Things have been heading in this direction for a long time now, but the pace obviously has accelerated in the digital age. The lamentations about the demise of truth and the advent of bogus “news” are legion, as are the observations about the omnipresence of technology and the implications thereof. But all this hasn’t happened to us — it has veritably been demanded. Obscured by the handwringing and finger-pointing is the deeper reality of a culture obsessed with on-demand indulgences, no matter the cost. (more…)

Graduating from the Electoral College

December 16, 2016 By: NCVeditor Category: Current Events, Politics, Randall Amster

“Don’t Know Much About History…”

by Randall Amster

It’s understandable why some are viewing the Electoral College as the last bastion of democracy right now, even as this is also ironic given its ostensibly anti-democratic nature. Without delving into the historical debates, including the potentially gendered and racial roots of the system, it is generally accepted that the framers “feared a tyrant could manipulate public opinion and come to power” and thus “did not trust the population to make the right choice” every time. The genesis, then, was apparently the quite undemocratic notion of limiting the electoral power of the people.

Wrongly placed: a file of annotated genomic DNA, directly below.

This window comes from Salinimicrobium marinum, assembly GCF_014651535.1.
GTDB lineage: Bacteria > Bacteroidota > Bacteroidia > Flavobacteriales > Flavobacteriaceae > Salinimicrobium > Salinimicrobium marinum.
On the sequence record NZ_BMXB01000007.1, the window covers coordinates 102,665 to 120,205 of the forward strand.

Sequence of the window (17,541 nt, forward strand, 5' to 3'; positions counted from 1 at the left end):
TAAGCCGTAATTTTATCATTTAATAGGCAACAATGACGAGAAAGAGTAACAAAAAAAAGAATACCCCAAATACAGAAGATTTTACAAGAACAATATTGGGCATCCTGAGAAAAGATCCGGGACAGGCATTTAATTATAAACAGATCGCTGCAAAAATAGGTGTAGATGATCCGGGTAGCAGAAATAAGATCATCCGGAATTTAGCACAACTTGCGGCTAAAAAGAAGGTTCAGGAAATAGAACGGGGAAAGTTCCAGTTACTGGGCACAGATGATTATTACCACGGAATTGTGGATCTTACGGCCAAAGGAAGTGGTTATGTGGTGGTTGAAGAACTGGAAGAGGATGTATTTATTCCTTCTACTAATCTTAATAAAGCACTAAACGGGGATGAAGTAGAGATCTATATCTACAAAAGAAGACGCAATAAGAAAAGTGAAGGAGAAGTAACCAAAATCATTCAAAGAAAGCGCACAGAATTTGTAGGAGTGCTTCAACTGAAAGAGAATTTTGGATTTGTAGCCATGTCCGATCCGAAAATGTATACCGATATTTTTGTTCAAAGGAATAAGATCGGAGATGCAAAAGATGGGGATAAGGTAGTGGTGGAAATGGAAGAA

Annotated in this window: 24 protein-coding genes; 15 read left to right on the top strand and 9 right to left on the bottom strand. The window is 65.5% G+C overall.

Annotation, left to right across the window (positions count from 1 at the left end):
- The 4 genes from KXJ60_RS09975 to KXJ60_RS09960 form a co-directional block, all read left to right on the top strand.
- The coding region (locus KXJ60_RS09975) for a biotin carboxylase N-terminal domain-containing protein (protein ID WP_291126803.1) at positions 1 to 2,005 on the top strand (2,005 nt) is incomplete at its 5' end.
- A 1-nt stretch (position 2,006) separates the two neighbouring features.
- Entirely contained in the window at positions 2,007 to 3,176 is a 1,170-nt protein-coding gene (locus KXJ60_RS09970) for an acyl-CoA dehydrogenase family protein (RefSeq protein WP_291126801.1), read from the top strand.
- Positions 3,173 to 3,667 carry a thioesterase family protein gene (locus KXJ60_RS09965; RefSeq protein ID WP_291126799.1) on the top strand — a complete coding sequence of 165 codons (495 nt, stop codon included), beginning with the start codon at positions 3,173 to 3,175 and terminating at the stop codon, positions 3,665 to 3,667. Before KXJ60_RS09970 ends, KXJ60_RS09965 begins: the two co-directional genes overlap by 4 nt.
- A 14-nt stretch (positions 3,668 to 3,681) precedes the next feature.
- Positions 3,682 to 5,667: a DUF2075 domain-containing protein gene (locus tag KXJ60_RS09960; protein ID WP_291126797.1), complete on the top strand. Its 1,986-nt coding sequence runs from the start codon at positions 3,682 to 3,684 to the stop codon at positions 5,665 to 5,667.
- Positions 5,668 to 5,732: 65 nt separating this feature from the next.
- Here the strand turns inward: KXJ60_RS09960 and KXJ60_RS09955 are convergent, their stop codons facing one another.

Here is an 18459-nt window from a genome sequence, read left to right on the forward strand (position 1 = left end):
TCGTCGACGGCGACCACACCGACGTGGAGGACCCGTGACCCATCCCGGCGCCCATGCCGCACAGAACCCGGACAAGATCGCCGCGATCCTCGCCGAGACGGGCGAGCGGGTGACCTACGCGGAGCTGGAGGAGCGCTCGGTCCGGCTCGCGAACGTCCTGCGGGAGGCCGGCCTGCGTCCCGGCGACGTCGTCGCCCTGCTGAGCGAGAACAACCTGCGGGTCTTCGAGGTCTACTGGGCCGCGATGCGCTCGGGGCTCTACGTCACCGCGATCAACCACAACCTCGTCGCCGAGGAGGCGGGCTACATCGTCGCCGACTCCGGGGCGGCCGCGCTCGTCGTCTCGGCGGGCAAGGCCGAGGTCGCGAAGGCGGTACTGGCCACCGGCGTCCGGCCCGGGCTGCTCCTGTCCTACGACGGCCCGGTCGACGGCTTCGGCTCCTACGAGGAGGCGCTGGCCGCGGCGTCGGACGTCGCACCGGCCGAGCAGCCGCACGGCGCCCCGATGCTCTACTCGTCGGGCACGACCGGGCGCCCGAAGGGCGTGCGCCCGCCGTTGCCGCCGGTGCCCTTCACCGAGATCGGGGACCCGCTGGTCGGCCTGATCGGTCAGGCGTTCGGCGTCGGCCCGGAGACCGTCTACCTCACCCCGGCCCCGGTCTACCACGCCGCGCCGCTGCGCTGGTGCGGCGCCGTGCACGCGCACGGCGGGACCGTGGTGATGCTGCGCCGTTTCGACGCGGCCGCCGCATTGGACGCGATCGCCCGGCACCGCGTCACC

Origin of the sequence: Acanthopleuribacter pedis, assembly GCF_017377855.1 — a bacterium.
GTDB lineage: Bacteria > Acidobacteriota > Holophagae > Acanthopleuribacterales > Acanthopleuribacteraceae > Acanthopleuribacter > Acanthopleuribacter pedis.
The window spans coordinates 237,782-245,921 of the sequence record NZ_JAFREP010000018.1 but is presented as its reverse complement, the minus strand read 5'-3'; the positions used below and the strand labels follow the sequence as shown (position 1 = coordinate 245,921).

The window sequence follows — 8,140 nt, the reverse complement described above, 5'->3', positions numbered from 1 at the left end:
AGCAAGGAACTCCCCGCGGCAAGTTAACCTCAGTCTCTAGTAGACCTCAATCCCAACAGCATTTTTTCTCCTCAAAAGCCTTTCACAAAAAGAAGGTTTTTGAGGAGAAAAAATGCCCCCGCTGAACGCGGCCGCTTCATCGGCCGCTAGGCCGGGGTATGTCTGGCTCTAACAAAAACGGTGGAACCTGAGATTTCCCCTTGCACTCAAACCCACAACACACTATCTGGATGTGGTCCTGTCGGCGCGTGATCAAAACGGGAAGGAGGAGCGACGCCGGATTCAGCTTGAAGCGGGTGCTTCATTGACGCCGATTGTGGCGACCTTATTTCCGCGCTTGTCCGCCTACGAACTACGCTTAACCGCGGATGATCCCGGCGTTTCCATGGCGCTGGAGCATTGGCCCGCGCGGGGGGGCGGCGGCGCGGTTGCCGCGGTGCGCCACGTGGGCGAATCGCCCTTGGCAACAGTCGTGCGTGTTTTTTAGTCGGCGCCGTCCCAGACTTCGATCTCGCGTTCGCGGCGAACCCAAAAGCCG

Of course, this is also a republic, and the Electoral College reflects that reality. We can debate endlessly whether it’s a fair system, whether it skews power to smaller states or a handful of swing states, whether it decreases incentives for turnout, whether it reflects elitism, and more — but that won’t help us in the here and now. Instead, we might consider the paradox of how this structure applies to the present situation, one in which the “will of the people” actually “elected” the “losing” candidate by nearly a three million vote margin. As such, the call is being made for the Electoral College not to override the consensus of the majority, but actually to uphold it. (more…)

Peace Lessons

July 10, 2015 By: NCVeditor Category: David Swanson, Politics

New Book Covers Familiar Terrain with Original Perspective

by David Swanson